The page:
Writer: Kelly Thompson
Artists: Veronica Fish, Andy Fish
Letterer: Jack Morelli
Cover Artists: Veronica Fish, Paulina Ganucheau, Victor Ibanez
Publisher: Archie Comics
Everyone’s favorite teenage witch is back with a vengeance! Following the success of the tv series Chilling Adventures of Sabrina and her recent appearance as Archie’s latest paramour in his self-titled series, it was only a matter of time for the blond vixen to once again receive her own title.
In the first issue of Sabrina the Teenage Witch, readers were introduced to a Sabrina Spellman that seems both new and familiar. The new series had a strong debut last month, with a simple, back-to-basics approach.This was the right way to go as the new book remains accessible to new readers, but offers plenty of twists and occasional fan service to appeal to longtime fans. Our story picks up right where issue one left off as Sabrina faces off against a mysterious beast with ties to both her new rival and a potential love interest. What follows is an investigation involving monsters and mysticism as Sabrina takes on the role of teen witch/detective to discover the truth behind Greendale’s latest menace.
Writer Kelly Thompson has made quite the name for herself in recent years and she is very much in her element here. Her iteration of Sabrina is incredibly engaging, full of charming sass, humor, and relatable awkwardness. This last trait may be her strongest, with Thompson depicting her as a lonely teenager, feeling truly alone in a school full of normal, boring kids. Much like nearly every other version of the character, Sabrina is no angel and is not above casually casting small spells for her own amusement. This helps to keep the character grounded, despite the escalating craziness of her situation, particularly during the early pages when she’s actually fighting a Kraken-like beast. Thompson infuses a lot of the sensibilities from her previous work into this, creating in Sabrina a pop-culture composite of Buffy, Veronica Mars, and Kate Bishop, which is in no way a bad thing.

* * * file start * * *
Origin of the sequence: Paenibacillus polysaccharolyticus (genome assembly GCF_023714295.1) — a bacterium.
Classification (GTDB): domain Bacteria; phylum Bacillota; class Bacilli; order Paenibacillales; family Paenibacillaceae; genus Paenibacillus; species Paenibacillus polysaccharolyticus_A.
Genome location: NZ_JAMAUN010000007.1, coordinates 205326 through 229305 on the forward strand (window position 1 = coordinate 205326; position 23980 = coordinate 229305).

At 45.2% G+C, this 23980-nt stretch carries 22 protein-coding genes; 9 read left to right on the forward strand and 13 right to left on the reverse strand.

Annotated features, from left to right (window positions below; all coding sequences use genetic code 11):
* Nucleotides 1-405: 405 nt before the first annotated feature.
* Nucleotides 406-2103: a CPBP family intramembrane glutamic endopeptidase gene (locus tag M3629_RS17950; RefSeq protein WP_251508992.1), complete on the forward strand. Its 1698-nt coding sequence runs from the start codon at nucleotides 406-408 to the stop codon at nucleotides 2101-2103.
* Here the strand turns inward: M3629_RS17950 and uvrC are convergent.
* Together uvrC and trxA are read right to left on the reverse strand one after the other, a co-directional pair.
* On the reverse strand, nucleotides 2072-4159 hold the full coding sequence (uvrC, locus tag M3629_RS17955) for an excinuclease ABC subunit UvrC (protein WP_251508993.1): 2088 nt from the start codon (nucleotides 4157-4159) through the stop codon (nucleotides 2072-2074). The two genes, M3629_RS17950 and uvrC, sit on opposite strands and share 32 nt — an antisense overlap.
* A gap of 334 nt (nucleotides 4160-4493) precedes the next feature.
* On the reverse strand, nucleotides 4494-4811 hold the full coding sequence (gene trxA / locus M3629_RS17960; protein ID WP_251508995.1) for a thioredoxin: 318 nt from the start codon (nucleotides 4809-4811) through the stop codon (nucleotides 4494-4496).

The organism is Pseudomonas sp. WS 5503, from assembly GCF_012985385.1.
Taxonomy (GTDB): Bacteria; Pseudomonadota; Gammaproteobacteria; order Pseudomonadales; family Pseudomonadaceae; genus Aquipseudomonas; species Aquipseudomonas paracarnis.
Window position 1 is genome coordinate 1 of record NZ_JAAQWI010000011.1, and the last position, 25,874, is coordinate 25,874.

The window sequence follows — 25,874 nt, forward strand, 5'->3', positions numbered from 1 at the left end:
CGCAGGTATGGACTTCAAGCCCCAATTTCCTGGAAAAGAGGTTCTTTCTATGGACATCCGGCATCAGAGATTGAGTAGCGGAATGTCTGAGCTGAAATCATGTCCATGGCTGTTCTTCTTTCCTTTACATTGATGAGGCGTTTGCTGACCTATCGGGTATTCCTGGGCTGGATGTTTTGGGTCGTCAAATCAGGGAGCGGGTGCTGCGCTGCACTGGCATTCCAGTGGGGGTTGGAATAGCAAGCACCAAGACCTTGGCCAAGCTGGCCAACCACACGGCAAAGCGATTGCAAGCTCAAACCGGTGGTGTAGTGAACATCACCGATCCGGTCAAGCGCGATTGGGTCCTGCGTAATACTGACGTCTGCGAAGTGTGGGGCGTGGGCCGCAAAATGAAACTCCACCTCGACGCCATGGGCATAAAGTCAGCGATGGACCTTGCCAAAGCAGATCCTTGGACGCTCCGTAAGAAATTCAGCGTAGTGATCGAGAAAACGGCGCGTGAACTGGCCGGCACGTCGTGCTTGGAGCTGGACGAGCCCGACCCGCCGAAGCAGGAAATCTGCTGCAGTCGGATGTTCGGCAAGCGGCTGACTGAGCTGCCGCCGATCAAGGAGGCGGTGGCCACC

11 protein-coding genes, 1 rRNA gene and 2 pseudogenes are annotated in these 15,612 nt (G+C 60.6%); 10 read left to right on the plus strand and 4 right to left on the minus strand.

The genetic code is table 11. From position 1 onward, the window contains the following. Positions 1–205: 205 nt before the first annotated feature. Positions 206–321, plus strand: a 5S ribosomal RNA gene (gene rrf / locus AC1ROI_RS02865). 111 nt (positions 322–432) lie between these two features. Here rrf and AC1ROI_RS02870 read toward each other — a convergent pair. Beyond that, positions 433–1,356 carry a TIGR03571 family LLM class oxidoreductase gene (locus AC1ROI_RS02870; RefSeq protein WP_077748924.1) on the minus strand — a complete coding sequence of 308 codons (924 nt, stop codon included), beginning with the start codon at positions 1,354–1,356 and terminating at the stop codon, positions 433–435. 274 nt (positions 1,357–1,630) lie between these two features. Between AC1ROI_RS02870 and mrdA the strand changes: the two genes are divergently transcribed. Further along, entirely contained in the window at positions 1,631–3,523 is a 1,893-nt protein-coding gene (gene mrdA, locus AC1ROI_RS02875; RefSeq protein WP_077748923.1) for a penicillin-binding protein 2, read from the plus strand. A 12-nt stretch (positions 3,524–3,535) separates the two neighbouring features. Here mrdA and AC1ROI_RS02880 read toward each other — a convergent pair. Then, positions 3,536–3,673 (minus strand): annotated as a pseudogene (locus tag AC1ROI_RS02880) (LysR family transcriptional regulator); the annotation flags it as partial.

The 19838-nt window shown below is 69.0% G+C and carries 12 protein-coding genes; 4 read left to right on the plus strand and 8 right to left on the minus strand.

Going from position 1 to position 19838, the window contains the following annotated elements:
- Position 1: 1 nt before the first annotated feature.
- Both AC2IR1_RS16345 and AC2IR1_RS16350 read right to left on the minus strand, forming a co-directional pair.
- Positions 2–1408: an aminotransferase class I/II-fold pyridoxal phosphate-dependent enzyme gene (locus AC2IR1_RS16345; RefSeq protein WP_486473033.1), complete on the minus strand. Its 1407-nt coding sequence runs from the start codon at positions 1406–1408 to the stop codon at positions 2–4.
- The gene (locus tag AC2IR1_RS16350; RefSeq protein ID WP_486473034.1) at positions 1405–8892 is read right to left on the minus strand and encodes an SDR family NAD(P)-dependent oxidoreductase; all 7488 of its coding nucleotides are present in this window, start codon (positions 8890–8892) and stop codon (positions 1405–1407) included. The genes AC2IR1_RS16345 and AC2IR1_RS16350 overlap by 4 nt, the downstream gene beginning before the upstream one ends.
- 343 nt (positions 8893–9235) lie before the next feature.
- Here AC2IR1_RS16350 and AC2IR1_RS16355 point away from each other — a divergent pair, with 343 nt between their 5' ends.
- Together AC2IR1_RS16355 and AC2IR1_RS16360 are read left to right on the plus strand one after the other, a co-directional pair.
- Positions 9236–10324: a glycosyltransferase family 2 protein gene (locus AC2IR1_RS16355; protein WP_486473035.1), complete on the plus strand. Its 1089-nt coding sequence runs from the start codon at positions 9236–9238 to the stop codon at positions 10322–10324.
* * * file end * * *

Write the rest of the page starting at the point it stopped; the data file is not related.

The art by Veronica and Andy Fish is top-notch and may be their finest work to-date. Much like the tone of the story, the art lies somewhere between the bright, cartoony feel of the main Archie books and the grittier, sketchier horror books, particularly Robert Hack’s work on Chilling Adventures of Sabrina. The characters are all distinct, with their own body language and poise that sets them apart from one another. Jack Morelli’s lettering fits the tone as well and is able to keep pace with the story, complementing the art nicely.
Those still lamenting her previous all-but-cancelled series may be left wanting something darker and edgier, while those used to her appearances in the core Archie and Jughead titles may be put off by the creepy vibes. The book as a whole is very entertaining, with Thompson doing an admirable job of bridging those two series into a hybrid that is both fun and creepy. It’s likely not a coincidence that the tone and style of this series is very close to that of the current Netflix series but still manages to keep things lighthearted.